Monday, 31 December 2018

Best of 2018

This year I set my Goodreads goal at 40 books, and just managed to read enough to get me to my target at the end of November.  December has been a slow month for reading as we've been fairly busy in the run up to my birthday and Christmas!

Here are some of the books I enjoyed most this year.

Transcription by Kate Atkinson
 

There wasn't much of a chance that I was going to dislike this.  I love Kate Atkinson, her characters are so authentic and she just knows how to write a good story.  This one is about Juliet Armstrong and her life working for the Secret Service during World War Two.  Perfect historical fiction with a really satisfying mystery.


I'll Be There For You: The One About Friends by Kelsey Miller

Not for everyone but as a massive Friends fan myself I really enjoyed reading this.  It was an interesting look at how Friends became so successful, and I had no idea it had been a fairly bumpy ride in the the beginning and again towards the end with various different negotiations going on.  I liked how the author examined wider cultural trends - we can all acknowledge how Friends can be problematic from a more modern perspective, but love it all the same.  I enjoyed the author's footnotes too.  Clearly a labour of love and well researched.


A Place For Us by Fatima Farheen Mirza

 
This was one of my favourite reads this year and ever.  Hadia, the eldest daughter of an Indian Muslim family living in America, is getting married and all the characters are wondering whether Amar, the estranged youngest child, will be able to put aside his feelings about his family to be there for Hadia.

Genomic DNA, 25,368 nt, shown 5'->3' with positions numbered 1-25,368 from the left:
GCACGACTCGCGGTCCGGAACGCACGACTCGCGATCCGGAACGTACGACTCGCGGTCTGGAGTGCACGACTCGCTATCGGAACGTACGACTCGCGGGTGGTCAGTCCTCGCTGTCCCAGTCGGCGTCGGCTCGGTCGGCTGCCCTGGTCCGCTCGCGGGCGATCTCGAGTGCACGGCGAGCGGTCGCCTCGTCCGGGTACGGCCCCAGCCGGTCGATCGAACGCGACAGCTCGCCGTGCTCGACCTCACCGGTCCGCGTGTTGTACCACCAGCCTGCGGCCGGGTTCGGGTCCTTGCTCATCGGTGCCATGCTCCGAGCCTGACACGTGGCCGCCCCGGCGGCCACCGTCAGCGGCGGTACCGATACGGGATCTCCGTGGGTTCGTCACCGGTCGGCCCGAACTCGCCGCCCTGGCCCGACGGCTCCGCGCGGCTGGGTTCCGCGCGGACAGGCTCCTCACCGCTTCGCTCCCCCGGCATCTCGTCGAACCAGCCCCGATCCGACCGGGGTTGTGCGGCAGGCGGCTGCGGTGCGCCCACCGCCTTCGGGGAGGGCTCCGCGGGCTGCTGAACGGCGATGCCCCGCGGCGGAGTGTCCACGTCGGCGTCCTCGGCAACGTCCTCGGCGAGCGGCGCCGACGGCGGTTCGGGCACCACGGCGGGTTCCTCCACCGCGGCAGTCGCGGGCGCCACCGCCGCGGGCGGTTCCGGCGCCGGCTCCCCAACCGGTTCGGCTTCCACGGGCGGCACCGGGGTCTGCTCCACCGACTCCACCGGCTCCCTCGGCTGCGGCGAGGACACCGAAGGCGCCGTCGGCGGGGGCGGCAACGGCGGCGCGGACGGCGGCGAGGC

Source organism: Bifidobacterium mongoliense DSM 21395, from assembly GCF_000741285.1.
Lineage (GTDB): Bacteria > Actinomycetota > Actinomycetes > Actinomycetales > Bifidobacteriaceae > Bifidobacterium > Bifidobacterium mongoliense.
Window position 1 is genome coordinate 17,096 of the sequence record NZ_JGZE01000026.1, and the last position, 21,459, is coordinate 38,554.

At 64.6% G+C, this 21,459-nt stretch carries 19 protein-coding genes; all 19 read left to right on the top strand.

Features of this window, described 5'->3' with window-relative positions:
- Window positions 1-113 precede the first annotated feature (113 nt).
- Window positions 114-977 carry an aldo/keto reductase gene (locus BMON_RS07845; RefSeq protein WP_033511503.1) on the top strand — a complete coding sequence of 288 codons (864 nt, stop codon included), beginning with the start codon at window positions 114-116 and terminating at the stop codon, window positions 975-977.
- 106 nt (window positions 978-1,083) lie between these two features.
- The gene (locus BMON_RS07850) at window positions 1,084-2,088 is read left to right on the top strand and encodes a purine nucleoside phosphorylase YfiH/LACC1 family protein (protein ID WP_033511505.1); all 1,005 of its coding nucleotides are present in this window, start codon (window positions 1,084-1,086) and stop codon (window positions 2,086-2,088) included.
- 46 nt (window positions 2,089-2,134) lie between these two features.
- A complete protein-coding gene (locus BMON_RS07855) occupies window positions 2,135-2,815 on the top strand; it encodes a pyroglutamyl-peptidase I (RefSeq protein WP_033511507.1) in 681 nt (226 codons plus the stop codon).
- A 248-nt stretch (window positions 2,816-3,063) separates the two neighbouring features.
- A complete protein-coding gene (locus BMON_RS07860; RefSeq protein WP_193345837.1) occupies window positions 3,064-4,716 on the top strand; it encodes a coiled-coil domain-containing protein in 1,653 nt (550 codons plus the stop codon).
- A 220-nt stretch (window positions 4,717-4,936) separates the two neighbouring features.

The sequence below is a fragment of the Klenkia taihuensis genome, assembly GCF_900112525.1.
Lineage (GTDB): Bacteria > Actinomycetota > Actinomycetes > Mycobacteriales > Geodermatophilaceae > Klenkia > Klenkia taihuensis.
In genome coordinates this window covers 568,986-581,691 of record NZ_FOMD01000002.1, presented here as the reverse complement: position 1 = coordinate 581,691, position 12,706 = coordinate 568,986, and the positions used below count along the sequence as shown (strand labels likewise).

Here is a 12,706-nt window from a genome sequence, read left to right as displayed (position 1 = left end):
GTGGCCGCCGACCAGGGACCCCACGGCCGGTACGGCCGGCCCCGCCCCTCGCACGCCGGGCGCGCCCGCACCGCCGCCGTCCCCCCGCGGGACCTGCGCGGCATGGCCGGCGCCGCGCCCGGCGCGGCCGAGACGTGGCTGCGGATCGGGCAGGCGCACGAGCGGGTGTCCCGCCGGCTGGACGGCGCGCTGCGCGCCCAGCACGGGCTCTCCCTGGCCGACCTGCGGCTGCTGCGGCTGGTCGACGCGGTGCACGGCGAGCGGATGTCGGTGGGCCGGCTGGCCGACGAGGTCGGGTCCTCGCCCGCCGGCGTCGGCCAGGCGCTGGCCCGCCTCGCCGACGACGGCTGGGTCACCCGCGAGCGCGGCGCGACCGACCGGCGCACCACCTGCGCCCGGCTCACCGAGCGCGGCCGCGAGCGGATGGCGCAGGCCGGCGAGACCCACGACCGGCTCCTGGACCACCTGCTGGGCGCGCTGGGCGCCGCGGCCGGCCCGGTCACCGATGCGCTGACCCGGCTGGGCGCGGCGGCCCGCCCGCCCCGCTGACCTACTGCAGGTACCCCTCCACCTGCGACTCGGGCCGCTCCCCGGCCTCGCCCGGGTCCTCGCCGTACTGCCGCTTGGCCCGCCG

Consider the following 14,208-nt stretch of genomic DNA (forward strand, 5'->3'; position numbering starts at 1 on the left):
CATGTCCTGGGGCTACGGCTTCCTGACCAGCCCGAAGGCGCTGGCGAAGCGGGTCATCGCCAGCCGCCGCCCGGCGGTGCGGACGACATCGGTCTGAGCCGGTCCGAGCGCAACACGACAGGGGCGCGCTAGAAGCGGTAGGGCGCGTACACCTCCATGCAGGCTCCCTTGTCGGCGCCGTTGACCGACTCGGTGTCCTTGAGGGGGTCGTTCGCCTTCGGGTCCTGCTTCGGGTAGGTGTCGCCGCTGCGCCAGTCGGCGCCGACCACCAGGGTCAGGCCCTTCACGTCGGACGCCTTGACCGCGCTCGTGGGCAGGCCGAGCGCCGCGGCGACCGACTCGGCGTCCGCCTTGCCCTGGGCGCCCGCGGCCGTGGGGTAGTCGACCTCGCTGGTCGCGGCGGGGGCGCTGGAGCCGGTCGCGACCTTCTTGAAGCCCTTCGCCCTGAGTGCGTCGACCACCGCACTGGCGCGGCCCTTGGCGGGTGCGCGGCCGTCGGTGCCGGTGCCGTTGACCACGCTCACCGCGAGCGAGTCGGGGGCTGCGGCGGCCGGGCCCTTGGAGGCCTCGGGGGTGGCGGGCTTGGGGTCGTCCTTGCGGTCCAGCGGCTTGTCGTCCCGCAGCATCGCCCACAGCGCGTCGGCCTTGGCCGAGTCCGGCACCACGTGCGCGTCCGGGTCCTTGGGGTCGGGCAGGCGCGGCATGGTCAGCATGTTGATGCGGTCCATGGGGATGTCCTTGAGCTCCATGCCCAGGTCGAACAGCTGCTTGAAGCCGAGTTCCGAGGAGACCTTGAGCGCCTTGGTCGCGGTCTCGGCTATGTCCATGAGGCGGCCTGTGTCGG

The main story is the reason why Amar is estranged from his family, but in exploring this the author weaves together many poignant themes including the clash of religious and cultural traditions with western ideas, and the Muslim experience following 9/11.  Despite dealing with such big topics the writing was never heavy; it's very intricate and quietly moving.  At it's heart it could be about any family - parents trying their best, sometimes failing, and children learning to reconcile their parent's wishes with the direction they want their own lives to take.  Just absolutely beautiful and very highly recommended.


Lethal White by Robert Galbraith

My favourite Strike novel yet, and that's about all I can say.  How does anyone review crime novels without giving anything away?! 


The Dollmaker of Krakow by R.M. Romero

 One of the first books I read this year and nothing else has really beaten it.  I gushed about it in an earlier post (which you can click here to read) so I won't again but this is honestly one of the most beautiful and moving things I've ever read and it will forever have a place on my shelves and in my heart. 


✰✰✰

I'm so glad I now keep a 'best of' shelf on Goodreads each year, it makes writing these posts so much easier!  Next year I'm keeping my target a little lower at 24 books, averaging two a month.  For the past couple of years it's been quite high and I have noticed it taking some of the enjoyment out of reading for me as I'm trying to race through to reach my goal, and it also causes me to give up on some books before I would have done otherwise.  Looking forward to savouring some big chunky reads in 2019!